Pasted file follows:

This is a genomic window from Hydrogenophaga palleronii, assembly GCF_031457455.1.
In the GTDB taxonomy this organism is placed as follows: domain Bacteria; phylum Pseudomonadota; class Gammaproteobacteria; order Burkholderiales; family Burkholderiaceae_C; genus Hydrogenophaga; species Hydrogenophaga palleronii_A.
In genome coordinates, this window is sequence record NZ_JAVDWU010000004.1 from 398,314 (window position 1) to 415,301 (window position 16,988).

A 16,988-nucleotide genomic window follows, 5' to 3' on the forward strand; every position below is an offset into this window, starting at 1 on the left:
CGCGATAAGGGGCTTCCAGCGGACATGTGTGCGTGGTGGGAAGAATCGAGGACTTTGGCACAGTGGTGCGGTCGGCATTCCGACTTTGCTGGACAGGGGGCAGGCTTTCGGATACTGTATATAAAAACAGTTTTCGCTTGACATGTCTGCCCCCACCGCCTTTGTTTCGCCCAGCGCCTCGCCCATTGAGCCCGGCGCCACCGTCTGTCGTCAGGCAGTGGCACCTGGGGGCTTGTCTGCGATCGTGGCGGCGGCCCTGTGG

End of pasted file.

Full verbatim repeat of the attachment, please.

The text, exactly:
This is a genomic window from Hydrogenophaga palleronii, assembly GCF_031457455.1.
In the GTDB taxonomy this organism is placed as follows: domain Bacteria; phylum Pseudomonadota; class Gammaproteobacteria; order Burkholderiales; family Burkholderiaceae_C; genus Hydrogenophaga; species Hydrogenophaga palleronii_A.
In genome coordinates, this window is sequence record NZ_JAVDWU010000004.1 from 398,314 (window position 1) to 415,301 (window position 16,988).

A 16,988-nucleotide genomic window follows, 5' to 3' on the forward strand; every position below is an offset into this window, starting at 1 on the left:
CGCGATAAGGGGCTTCCAGCGGACATGTGTGCGTGGTGGGAAGAATCGAGGACTTTGGCACAGTGGTGCGGTCGGCATTCCGACTTTGCTGGACAGGGGGCAGGCTTTCGGATACTGTATATAAAAACAGTTTTCGCTTGACATGTCTGCCCCCACCGCCTTTGTTTCGCCCAGCGCCTCGCCCATTGAGCCCGGCGCCACCGTCTGTCGTCAGGCAGTGGCACCTGGGGGCTTGTCTGCGATCGTGGCGGCGGCCCTGTGG